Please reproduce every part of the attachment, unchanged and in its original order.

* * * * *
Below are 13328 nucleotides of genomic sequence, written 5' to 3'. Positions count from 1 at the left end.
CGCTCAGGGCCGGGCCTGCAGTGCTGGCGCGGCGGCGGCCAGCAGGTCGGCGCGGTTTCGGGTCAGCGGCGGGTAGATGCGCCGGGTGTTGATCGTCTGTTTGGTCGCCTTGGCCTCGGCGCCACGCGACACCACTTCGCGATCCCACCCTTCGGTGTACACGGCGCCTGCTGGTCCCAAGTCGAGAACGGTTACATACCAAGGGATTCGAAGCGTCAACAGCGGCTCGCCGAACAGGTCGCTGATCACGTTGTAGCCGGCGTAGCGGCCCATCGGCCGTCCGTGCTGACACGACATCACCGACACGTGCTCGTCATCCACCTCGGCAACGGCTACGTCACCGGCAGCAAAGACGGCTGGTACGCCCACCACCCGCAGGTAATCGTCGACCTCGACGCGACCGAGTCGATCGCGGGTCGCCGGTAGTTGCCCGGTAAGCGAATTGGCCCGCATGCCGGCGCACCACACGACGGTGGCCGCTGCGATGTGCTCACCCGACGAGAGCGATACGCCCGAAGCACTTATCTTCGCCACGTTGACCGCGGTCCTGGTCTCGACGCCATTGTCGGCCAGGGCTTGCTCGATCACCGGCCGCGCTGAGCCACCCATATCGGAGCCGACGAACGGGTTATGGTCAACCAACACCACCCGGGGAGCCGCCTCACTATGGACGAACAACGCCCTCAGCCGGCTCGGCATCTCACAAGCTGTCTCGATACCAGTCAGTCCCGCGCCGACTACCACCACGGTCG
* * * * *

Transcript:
Below are 13328 nucleotides of genomic sequence, written 5' to 3'. Positions count from 1 at the left end.
CGCTCAGGGCCGGGCCTGCAGTGCTGGCGCGGCGGCGGCCAGCAGGTCGGCGCGGTTTCGGGTCAGCGGCGGGTAGATGCGCCGGGTGTTGATCGTCTGTTTGGTCGCCTTGGCCTCGGCGCCACGCGACACCACTTCGCGATCCCACCCTTCGGTGTACACGGCGCCTGCTGGTCCCAAGTCGAGAACGGTTACATACCAAGGGATTCGAAGCGTCAACAGCGGCTCGCCGAACAGGTCGCTGATCACGTTGTAGCCGGCGTAGCGGCCCATCGGCCGTCCGTGCTGACACGACATCACCGACACGTGCTCGTCATCCACCTCGGCAACGGCTACGTCACCGGCAGCAAAGACGGCTGGTACGCCCACCACCCGCAGGTAATCGTCGACCTCGACGCGACCGAGTCGATCGCGGGTCGCCGGTAGTTGCCCGGTAAGCGAATTGGCCCGCATGCCGGCGCACCACACGACGGTGGCCGCTGCGATGTGCTCACCCGACGAGAGCGATACGCCCGAAGCACTTATCTTCGCCACGTTGACCGCGGTCCTGGTCTCGACGCCATTGTCGGCCAGGGCTTGCTCGATCACCGGCCGCGCTGAGCCACCCATATCGGAGCCGACGAACGGGTTATGGTCAACCAACACCACCCGGGGAGCCGCCTCACTATGGACGAACAACGCCCTCAGCCGGCTCGGCATCTCACAAGCTGTCTCGATACCAGTCAGTCCCGCGCCGACTACCACCACGGTCG